by Wm. Robert Johnston
last updated 6 August 2002
I did go on a hike last Saturday in Clark Creek State Park in Mississippi, just across the Louisiana-Miss. border about 2 hours drive from Hammond. The park is a thickly forested hilly area near the Mississippi River. The hike was about 6.5 km (4 miles) with much more up-and-down hills than I expected. I didn't think a state without mountains could have that strenuous a hike, but now I know. It was beautiful; the waterfalls were not much more than trickles, but the trees were thick enough that we were in shade nearly the whole hike.
During the third week some of us got a tour of CAMD, LSU's Center for Advanced Microstructures and Devices, one of less than a dozen synchrotron radiation research and development centers in the country. The facility in Baton Rouge has a somewhat circular particle accelerator. Inside it electrons are accelerated to nearly the speed of light. Powerful magnets along the path bend the beam, and each place this is done an intense beam of x-rays is produced. On one side of the facility the x-ray beams are used for research such as discovering the molecular structure of viruses. On the other side the x-ray beams are used for engineering such as the production of microscopic machine components. For more details check their web site at http://www.camd.lsu.edu/.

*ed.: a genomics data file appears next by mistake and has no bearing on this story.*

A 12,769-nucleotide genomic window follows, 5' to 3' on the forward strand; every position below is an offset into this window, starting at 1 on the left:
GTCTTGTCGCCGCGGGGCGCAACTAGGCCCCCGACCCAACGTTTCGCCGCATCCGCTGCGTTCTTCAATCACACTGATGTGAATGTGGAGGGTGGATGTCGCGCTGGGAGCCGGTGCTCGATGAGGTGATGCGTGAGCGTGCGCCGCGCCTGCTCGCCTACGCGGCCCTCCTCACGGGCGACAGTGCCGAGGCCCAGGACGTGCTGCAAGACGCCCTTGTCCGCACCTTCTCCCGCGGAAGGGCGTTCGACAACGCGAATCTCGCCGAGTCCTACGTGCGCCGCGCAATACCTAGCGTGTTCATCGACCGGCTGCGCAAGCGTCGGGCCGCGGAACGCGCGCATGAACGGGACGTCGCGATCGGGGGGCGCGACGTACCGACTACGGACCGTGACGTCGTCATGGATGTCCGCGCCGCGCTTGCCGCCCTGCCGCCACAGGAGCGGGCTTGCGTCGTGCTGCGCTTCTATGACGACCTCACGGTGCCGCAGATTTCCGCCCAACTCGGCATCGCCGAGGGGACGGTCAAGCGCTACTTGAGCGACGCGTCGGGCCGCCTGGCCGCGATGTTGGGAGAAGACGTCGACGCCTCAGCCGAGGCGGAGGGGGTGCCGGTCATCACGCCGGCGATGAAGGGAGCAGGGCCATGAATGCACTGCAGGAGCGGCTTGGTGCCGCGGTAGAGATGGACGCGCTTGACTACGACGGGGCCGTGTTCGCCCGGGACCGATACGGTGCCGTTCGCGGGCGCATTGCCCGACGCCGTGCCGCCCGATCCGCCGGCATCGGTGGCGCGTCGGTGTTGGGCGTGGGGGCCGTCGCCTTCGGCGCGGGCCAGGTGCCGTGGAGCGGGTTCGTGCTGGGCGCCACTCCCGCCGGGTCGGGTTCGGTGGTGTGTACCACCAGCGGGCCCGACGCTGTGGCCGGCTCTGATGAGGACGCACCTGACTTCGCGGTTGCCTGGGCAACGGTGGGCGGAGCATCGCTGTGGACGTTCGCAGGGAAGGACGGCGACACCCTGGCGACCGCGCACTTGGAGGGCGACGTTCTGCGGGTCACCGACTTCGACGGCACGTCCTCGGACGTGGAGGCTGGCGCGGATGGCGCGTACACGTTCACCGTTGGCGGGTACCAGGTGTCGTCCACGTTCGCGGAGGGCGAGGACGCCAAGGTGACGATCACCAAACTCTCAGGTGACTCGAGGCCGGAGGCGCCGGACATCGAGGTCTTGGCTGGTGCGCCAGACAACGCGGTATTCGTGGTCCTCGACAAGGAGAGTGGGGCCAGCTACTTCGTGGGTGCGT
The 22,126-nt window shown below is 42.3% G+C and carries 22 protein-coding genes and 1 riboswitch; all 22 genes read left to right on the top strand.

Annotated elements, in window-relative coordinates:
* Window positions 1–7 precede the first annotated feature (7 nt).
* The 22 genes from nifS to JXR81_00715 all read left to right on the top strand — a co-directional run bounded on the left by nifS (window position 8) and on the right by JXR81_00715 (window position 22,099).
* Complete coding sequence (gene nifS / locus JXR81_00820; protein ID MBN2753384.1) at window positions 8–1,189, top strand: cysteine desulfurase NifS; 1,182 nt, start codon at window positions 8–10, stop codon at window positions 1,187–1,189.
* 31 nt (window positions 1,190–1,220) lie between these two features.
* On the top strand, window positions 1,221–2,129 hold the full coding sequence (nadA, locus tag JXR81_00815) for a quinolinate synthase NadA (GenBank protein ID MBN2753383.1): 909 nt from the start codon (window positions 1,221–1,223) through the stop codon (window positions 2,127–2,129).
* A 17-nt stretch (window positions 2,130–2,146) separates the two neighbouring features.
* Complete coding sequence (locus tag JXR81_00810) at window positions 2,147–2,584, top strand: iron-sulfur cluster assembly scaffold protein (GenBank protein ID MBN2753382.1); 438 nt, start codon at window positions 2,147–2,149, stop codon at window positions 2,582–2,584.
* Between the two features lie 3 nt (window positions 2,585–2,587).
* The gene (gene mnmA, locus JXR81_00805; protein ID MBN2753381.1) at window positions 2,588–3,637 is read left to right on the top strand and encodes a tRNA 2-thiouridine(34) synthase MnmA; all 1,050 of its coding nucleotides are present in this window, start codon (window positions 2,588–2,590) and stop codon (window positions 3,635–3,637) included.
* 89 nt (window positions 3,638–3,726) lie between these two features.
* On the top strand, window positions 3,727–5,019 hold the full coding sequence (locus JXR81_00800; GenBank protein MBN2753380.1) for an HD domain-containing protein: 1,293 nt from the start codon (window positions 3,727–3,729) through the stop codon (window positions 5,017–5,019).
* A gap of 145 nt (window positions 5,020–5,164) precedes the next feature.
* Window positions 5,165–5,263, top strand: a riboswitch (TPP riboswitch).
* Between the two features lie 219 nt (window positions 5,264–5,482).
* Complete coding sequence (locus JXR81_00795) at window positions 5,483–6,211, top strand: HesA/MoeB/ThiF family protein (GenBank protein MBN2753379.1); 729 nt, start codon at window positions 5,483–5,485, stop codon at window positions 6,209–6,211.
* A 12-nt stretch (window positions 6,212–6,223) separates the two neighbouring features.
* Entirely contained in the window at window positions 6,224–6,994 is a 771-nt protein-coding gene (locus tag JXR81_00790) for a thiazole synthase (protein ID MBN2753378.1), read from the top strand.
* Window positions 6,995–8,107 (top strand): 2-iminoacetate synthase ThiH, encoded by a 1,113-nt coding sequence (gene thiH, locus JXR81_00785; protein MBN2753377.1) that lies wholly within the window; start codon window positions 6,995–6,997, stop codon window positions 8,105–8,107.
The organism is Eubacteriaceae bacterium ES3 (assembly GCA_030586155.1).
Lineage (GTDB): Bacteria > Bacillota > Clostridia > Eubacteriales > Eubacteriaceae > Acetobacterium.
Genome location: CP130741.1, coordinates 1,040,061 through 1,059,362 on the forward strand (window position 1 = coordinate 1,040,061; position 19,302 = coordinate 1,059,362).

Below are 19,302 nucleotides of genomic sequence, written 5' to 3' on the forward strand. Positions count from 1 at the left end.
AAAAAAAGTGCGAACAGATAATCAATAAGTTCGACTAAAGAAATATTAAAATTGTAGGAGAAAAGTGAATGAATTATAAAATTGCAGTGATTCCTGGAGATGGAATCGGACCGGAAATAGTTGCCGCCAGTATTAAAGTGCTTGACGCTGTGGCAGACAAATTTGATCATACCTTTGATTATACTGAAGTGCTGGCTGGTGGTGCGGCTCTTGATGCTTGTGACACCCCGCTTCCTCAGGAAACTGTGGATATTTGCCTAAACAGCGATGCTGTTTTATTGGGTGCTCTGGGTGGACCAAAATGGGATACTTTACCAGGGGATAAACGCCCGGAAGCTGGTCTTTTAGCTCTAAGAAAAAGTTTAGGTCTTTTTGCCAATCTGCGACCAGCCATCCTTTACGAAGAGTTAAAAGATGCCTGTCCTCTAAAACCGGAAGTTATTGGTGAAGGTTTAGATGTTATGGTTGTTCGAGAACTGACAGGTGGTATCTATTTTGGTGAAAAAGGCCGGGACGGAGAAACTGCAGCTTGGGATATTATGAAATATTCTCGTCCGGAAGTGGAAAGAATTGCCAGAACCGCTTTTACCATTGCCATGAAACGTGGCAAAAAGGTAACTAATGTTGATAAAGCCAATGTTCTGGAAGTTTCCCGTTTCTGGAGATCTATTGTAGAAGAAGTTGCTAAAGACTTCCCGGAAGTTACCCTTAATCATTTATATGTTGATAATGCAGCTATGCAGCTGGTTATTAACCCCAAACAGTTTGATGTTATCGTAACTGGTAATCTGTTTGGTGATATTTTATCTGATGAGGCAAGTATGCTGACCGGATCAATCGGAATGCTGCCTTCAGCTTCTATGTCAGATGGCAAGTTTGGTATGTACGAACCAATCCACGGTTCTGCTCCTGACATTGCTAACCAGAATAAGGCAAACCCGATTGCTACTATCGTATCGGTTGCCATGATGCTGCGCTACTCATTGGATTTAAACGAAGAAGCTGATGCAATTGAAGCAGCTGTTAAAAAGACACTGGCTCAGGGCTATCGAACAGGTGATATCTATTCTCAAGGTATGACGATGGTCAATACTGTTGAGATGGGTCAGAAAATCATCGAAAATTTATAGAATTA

Drs. Romano, Anderson, and Whelan (some of our UTB professors) answered the main question I had on my computer program results. From that explanation I was able to compare my preliminary results to those from published studies and see that my results were off by a factor of 10 to 100. I had h(5 Hz)=0.000000000000000000000003 Hz-1/2 and they had h(5 Hz)=0.0000000000000000000003 Hz-1/2; oh well. I still have some bugs in my program...
This was as far as I got by the beginning of this week when it was time to prepare a presentation on whatever I had done. This was a 30 minute presentation on Wednesday. It will soon be available in electronic form. I'll send out a note when I have this up. Also, I will send out a note when I get some pictures from this trip up on my web site.
So that wraps up this year's trip to LIGO. Over the next few weeks I expect to correspond some more with my advisor and fellow students still at LIGO, continuing some further work on this gravity gradient project. In two weeks I will join the UTB relativity group in traveling to Washington state for the 4-day LSC conference. This LIGO Scientific Collaboration meeting will discuss (among other things) the progress of the upper limit scientific groups (using the initial engineering data to set upper limits on gravitational waves from various sources). It will meet at the other LIGO site, the one on the Hanford Reservation in southern Washington.
Image credits: Wm. Robert Johnston, © 2002
© 2002 by Wm. Robert Johnston.
Last modified 6 August 2002.
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